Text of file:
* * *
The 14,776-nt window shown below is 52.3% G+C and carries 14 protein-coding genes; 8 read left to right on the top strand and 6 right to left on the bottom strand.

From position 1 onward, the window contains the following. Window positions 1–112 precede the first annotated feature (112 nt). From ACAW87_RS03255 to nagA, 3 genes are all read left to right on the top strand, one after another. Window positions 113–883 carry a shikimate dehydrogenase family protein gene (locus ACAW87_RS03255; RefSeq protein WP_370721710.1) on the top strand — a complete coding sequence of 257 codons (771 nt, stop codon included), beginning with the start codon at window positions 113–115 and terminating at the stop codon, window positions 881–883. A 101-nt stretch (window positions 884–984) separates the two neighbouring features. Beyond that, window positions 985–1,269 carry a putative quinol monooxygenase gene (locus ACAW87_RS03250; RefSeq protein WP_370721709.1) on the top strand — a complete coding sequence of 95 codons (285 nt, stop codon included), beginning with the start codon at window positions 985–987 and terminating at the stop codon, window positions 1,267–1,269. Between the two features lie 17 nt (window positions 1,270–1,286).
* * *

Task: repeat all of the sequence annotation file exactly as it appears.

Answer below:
The 14,776-nt window shown below is 52.3% G+C and carries 14 protein-coding genes; 8 read left to right on the top strand and 6 right to left on the bottom strand.

From position 1 onward, the window contains the following. Window positions 1–112 precede the first annotated feature (112 nt). From ACAW87_RS03255 to nagA, 3 genes are all read left to right on the top strand, one after another. Window positions 113–883 carry a shikimate dehydrogenase family protein gene (locus ACAW87_RS03255; RefSeq protein WP_370721710.1) on the top strand — a complete coding sequence of 257 codons (771 nt, stop codon included), beginning with the start codon at window positions 113–115 and terminating at the stop codon, window positions 881–883. A 101-nt stretch (window positions 884–984) separates the two neighbouring features. Beyond that, window positions 985–1,269 carry a putative quinol monooxygenase gene (locus ACAW87_RS03250; RefSeq protein WP_370721709.1) on the top strand — a complete coding sequence of 95 codons (285 nt, stop codon included), beginning with the start codon at window positions 985–987 and terminating at the stop codon, window positions 1,267–1,269. Between the two features lie 17 nt (window positions 1,270–1,286).